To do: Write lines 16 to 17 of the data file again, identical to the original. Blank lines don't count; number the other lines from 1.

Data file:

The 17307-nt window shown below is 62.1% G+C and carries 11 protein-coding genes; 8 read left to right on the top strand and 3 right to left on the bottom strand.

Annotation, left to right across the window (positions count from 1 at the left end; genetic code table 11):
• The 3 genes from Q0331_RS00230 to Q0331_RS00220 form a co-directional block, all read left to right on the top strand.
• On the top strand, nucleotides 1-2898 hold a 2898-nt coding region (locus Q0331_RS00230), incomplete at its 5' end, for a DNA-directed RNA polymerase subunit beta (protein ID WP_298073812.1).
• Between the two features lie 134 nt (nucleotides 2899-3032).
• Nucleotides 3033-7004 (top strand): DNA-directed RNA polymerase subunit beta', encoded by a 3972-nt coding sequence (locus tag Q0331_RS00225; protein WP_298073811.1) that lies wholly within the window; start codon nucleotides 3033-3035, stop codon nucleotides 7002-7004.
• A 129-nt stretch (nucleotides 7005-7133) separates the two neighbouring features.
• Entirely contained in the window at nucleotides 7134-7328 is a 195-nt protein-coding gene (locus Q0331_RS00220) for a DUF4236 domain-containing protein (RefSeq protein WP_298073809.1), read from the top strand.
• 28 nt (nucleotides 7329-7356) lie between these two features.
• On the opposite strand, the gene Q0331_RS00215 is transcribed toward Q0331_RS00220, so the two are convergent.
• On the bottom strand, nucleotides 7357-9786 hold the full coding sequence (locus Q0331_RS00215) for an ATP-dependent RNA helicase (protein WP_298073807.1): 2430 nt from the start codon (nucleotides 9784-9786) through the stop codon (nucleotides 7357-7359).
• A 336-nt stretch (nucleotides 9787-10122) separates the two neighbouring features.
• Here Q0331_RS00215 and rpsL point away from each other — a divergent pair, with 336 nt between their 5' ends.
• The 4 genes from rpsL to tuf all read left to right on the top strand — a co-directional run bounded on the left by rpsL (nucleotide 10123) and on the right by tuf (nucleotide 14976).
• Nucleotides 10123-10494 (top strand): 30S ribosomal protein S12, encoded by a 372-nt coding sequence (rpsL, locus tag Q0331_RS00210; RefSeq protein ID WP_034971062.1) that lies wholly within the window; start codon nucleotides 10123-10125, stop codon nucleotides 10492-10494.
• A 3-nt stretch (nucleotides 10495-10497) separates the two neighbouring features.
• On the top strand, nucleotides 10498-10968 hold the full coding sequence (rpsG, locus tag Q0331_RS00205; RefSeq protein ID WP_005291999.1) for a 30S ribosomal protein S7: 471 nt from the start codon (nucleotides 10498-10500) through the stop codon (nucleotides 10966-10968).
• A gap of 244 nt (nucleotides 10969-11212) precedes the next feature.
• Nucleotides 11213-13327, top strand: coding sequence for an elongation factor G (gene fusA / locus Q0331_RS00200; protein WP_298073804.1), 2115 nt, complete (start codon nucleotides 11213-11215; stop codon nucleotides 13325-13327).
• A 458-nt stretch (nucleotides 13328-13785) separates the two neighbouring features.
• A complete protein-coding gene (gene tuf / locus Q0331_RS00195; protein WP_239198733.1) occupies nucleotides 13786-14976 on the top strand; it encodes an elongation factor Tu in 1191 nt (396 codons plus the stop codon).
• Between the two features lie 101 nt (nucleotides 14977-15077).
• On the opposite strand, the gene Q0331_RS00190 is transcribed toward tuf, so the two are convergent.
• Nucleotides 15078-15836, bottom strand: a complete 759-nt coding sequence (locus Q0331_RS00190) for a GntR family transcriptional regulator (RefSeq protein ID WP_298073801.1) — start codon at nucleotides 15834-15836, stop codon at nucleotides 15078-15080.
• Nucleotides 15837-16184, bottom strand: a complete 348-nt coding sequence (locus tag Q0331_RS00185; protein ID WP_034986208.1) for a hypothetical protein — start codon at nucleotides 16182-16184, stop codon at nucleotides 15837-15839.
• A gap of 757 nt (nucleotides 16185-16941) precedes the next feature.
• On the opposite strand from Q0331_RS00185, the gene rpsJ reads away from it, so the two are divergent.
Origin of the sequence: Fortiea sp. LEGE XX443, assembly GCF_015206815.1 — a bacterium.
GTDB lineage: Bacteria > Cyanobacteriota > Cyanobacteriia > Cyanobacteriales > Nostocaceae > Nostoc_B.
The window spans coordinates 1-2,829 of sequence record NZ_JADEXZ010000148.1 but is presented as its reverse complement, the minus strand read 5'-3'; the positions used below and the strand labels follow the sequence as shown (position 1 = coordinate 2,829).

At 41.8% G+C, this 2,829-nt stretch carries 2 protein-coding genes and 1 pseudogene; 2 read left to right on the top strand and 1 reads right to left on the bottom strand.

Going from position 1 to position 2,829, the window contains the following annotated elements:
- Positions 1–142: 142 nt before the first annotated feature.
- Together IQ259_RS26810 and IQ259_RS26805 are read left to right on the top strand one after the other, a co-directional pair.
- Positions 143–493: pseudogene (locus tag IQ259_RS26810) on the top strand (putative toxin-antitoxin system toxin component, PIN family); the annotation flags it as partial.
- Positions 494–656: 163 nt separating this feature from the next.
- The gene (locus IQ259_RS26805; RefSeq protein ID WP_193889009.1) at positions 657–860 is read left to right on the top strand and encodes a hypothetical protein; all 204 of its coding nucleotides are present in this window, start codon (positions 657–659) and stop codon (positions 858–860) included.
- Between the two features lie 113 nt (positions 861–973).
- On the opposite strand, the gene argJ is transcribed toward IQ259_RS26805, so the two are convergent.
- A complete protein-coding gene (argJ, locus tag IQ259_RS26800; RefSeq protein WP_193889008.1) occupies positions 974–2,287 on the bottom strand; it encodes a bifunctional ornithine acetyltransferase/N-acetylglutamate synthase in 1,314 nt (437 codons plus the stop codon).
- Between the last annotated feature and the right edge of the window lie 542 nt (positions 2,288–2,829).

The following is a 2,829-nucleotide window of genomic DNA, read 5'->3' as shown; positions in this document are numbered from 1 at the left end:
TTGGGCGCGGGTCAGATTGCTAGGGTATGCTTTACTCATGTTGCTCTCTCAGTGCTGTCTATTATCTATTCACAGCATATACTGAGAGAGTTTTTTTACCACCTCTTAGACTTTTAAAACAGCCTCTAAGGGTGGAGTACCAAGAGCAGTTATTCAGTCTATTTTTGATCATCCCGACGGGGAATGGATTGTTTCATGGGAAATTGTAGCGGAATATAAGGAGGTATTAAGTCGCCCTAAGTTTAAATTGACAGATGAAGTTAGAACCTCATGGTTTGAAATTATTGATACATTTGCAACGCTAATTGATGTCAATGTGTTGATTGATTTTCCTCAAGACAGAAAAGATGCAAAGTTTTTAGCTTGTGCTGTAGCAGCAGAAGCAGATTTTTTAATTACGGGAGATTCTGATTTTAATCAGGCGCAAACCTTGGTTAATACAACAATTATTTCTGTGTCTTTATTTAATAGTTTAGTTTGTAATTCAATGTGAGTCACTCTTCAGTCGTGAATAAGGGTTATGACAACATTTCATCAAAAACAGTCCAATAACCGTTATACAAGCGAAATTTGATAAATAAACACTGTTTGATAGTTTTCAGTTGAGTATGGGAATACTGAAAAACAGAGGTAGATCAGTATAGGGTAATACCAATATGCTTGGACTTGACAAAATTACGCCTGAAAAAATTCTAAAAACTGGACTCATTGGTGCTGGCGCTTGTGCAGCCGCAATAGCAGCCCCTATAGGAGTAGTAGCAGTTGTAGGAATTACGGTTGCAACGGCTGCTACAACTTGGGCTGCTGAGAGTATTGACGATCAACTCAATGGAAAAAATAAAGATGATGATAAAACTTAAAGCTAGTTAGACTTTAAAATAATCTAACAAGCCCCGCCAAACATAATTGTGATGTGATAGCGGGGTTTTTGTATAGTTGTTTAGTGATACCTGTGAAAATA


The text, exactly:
• A 3-nt stretch (nucleotides 10495-10497) separates the two neighbouring features.
• On the top strand, nucleotides 10498-10968 hold the full coding sequence (rpsG, locus tag Q0331_RS00205; RefSeq protein ID WP_005291999.1) for a 30S ribosomal protein S7: 471 nt from the start codon (nucleotides 10498-10500) through the stop codon (nucleotides 10966-10968).